Here are two things that should come as no shock to anyone. One, Americans are still overweight, and continue to be so every year overall. Two, Americans refuse to change their eating habits, making us the unhealthiest nation in the world.
According to the latest Gallup Pole, Americans continue to be unhealthy when it comes to their eating habits — and despite their desire to lose weight, most don’t do anything that is required to seriously change their situation.
On the positive side, the current 26-percentage-point gap between those who want to lose weight and those who are actually trying to lose weight is now slightly narrower since 2002.
Furthermore, Americans' attitudes toward weight and weight loss seem a bit skewed, as most think they are at the right weight (even if they aren't). Thirty-six percent describe themselves as overweight, on par with 34% in 2012, but down slightly from most years since 2002 and from 1990. This includes 34% of men and 39% of women who say they are overweight.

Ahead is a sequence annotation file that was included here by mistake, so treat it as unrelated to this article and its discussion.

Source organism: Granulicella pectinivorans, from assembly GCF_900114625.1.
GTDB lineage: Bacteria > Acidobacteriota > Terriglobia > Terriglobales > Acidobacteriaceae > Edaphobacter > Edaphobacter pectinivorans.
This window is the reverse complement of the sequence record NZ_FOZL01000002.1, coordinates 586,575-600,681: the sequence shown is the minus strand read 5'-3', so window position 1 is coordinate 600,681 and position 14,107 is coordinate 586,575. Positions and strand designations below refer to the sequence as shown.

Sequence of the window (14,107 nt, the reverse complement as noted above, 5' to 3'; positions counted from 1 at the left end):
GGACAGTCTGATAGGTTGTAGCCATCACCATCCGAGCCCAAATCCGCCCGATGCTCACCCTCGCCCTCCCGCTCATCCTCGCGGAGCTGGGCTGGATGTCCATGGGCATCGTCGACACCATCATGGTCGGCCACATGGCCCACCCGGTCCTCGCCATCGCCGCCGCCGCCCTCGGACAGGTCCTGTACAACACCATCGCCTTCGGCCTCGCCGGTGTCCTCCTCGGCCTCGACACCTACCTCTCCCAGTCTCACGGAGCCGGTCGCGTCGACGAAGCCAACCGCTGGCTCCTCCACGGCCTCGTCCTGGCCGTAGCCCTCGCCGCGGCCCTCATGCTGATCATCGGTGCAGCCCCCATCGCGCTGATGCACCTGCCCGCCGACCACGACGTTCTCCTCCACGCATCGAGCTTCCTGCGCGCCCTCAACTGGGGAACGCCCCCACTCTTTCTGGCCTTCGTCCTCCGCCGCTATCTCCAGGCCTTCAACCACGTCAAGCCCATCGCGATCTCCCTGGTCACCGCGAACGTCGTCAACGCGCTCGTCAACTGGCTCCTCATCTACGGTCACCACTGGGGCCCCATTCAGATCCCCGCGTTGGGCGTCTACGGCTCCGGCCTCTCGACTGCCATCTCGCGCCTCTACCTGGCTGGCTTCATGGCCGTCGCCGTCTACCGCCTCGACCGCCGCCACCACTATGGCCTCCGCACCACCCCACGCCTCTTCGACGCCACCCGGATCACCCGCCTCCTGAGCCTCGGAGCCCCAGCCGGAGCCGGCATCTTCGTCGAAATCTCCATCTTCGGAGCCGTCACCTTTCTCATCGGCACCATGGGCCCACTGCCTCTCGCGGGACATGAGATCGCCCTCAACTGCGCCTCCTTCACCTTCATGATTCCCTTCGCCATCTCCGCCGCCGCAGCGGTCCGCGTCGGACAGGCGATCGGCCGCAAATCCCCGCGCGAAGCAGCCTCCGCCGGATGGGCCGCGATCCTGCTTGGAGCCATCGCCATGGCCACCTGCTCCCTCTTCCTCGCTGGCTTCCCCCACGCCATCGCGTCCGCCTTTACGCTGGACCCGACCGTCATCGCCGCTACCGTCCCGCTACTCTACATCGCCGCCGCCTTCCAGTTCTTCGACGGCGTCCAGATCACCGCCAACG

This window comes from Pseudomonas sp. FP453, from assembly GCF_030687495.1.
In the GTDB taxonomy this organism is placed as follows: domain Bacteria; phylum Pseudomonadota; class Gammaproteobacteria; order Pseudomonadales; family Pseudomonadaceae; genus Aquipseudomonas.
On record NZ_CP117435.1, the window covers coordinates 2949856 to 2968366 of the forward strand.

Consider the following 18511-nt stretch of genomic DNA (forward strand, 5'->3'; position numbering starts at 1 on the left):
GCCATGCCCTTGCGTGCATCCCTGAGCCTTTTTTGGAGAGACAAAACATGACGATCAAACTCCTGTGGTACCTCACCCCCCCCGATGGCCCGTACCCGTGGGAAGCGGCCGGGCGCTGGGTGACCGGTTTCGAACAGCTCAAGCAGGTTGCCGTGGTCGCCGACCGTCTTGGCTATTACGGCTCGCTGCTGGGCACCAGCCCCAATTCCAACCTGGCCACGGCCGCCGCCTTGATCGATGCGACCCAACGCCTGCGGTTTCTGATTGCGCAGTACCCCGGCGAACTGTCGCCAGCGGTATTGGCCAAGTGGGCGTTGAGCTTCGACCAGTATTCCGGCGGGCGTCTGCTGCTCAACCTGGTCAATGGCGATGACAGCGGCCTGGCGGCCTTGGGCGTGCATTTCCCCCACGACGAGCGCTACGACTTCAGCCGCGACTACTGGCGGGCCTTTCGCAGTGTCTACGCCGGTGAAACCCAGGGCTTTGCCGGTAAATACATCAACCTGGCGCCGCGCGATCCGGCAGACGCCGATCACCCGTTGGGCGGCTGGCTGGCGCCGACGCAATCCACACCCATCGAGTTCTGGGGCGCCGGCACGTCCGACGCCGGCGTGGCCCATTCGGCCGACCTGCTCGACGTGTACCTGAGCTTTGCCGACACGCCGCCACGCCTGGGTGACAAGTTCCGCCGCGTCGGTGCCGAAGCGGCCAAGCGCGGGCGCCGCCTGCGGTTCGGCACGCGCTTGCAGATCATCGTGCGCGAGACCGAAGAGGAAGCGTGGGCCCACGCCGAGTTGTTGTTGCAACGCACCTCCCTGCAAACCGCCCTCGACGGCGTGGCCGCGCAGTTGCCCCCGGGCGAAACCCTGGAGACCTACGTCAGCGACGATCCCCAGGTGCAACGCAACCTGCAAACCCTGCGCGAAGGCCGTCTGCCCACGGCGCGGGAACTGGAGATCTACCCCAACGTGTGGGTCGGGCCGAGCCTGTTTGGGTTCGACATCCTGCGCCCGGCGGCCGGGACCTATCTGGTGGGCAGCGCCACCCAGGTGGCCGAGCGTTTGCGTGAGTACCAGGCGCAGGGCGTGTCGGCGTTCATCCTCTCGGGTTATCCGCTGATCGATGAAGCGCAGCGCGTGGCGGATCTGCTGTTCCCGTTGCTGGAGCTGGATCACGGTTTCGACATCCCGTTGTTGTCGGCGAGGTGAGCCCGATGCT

The Gallup reports display a concern by Americans over the obesity rate, and a desire to lower their own weight to an “ideal” standard. Most agree that weight problems in America are rampant, yet they still refuse to do anything about it. Meanwhile, more and more Americans are in danger of experiencing major health problems at some point in their lives.
“The CDC explains that the risk for developing coronary heart disease, type 2 diabetes, stroke, or certain kinds of cancer increase [sic] as a person’s weight reaches the categories of 'overweight,' and 'obese.' Weight has an impact on the economy as well. The CDC estimates medical costs related to obesity were $147 billion in 2008. A decade earlier, it was $78.5 billion.”
Americans need to get serious about weight loss, as we have ample resources available to us.